“Bite-Size Bits of Local, National, and Global History”
“Bite-Size Bits of Local, National, and Global History”
Millen in Jenkins County, Georgia — The American South (South Atlantic)

Camp Lawton

Camp Lawton Marker Photo, Click for full size
By Mike Stroud, 2009
1. Camp Lawton Marker
Site of Camp Lawton
A Confederate Military Prison
built in 1864 to relieve the
overcrowded condition at
Andersonville Prison in Macon
County. Lawton Prison was a
stockade, enclosing 42 acres.
1398 feet by 1329 feet considered
to be the largest in the world.
It was occupied October 10, 1864
but was abandoned the following
November 17 with the approach
of Sherman's army.

Erected by State of Georgia Department of Natural Resources Division of State Parks Historic Sites & Monuments.
Marker series. This marker is included in the Shermans March to the Sea marker series.
Location. 32° 52.522′ N, 81° 57.498′ W. Marker is in Millen, Georgia, in Jenkins County. Marker can be reached from Magnolia Springs Drive. Click for map. Magnolia Springs State Park off US 25, Ga 21/121. Marker is at or near this postal address: 1053 Magnolia Springs Drive, Millen GA 30442, United States of America.
Other nearby markers. At least 8 other markers are within 6 miles of this marker, measured as the crow flies. Old Buckhead Church (approx. 2.5 miles away); Cavalry Action at Buckhead Church (approx. 4.2 miles away); Big Buckhead Church
Camp Lawton Marker at Magnolia Springs State Park HQ Photo, Click for full size
By Mike Stroud, February 19, 2009
2. Camp Lawton Marker at Magnolia Springs State Park HQ
(approx. 4.2 miles away); Sherman at Millen (approx. 5 miles away); Jenkins County Confederate Memorial (approx. 5.1 miles away); The Wayside Home (approx. 5.1 miles away); Jenkins Court House (approx. 5.1 miles away); Millen (approx. 5.2 miles away). Click for a list of all markers in Millen.
Regarding Camp Lawton. Camp Lawton was located about five miles from Millen, Georgia, and on the Augusta Railroad. The prison was laid out in the customary style of Confederate prisons with sloping hills at each end and a small stream flowing between the hills. The walls were 15 feet high and sufficient wood was left inside the walls so that the prisoners could construct crude huts. Rations were somewhat better than Andersonville but were still not sufficient to sustain life.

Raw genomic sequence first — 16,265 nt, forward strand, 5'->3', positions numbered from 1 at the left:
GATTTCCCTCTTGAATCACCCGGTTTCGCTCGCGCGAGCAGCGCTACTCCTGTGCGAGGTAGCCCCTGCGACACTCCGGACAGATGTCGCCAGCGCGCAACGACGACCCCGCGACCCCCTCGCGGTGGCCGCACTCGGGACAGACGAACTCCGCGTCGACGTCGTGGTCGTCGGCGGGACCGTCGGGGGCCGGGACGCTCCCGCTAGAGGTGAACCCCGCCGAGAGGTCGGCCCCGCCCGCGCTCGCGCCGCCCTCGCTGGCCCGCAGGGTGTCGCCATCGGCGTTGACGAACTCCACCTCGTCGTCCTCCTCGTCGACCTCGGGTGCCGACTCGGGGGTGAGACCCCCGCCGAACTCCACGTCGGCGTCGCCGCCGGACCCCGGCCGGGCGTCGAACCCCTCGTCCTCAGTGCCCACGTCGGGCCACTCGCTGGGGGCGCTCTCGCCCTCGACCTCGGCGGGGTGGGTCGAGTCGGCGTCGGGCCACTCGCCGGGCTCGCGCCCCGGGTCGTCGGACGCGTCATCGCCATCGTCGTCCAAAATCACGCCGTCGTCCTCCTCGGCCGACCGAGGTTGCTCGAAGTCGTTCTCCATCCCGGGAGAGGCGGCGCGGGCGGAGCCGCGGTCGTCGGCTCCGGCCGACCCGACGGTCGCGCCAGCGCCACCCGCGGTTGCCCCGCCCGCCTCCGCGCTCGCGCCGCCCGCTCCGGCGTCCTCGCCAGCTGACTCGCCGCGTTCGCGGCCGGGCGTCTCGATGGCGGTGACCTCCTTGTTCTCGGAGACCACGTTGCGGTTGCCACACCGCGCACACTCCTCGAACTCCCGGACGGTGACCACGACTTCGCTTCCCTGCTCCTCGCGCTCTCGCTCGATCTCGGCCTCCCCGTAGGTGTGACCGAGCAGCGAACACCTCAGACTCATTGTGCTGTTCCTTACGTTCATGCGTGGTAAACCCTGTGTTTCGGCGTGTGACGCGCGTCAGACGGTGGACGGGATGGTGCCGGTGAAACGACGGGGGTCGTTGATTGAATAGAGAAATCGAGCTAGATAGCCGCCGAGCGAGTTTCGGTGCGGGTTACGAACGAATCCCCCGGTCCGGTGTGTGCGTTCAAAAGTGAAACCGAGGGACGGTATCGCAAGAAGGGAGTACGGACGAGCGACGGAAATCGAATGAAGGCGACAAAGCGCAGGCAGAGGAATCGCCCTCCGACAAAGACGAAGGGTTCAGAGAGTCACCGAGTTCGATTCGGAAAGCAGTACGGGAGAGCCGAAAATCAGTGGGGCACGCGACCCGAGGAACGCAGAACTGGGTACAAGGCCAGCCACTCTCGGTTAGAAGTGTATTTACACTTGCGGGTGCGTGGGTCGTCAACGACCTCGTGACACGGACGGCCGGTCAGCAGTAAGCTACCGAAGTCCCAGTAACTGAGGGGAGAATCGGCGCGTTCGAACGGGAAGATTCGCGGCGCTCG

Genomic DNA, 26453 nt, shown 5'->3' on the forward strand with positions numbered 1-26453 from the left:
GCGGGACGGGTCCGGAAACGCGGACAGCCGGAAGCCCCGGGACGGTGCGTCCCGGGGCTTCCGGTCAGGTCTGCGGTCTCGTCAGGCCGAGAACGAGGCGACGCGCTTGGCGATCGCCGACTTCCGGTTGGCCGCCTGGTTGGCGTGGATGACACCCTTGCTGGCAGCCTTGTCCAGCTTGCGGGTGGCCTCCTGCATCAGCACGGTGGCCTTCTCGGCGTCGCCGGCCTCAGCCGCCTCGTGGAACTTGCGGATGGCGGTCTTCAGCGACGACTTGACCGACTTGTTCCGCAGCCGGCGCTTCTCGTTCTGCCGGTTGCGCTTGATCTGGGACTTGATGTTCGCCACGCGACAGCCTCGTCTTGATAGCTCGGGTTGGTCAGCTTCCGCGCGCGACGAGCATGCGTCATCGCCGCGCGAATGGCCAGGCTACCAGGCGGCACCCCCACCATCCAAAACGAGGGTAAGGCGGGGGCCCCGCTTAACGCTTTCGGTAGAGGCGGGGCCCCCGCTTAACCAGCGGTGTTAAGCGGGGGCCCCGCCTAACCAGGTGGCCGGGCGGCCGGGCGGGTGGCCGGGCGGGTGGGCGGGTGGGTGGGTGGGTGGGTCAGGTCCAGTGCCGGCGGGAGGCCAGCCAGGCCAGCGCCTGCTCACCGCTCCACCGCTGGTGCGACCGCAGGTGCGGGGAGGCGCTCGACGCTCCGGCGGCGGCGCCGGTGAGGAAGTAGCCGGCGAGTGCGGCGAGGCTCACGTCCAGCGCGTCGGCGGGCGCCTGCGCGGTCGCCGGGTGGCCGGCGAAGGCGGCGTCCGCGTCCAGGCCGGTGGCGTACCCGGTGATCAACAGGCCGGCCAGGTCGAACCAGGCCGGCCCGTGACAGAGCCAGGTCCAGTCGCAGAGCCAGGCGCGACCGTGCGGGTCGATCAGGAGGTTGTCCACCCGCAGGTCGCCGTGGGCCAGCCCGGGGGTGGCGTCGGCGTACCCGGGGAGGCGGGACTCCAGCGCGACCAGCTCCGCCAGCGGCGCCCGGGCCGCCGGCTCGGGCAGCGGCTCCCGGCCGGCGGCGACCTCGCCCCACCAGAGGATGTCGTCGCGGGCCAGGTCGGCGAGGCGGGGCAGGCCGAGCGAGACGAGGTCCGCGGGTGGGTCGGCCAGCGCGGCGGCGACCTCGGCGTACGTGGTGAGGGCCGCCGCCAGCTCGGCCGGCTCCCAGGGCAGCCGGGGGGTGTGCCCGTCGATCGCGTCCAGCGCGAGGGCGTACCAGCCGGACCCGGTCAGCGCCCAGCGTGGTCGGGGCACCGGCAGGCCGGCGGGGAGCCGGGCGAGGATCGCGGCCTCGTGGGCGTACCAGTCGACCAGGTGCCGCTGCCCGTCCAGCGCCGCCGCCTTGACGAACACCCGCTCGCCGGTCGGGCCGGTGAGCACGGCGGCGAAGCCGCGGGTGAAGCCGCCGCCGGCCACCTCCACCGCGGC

The prison was open for two months. The Lawton cemetery held 784 bodies. These bodies were moved to Beaufort National Cemetery in South Carolina in February 1868. Where Camp Lawton stood in 1868 there is now a state park, Magnolia Springs.
Also see . . .
1. Camp Lawton. was a major Civil War prison burned during Sherman's March to the Sea. (Submitted on January 21, 2013, by Mike Stroud of Bluffton, South Carolina.)
Camp Lawton Interpretive Marker 1 Photo, Click for full size
By Mike Stroud, 2009
3. Camp Lawton Interpretive Marker 1
( Lower left )
Andersonville to Millen
As the summer of 1864 wore on, the death rate at Andersonville exploded. Confederate authorities decided to move prisoners from Andersonville to other locations. Winder ordered Captains William S Winder, his son, and D.W. Vowles to find a new site. By early August they had selected a location near Millen.
Many local residents opposed the decision. One complained, "I have no doubt but Captain Winder has had false representation made to him by certain parties in the immediate vincinity of the spot he has selected, and entirely for pecuniary purposes-men who are not in service of the country and never have been, and who care nothing for the interest of the Government or anyone else, so they are putting money in their coffers."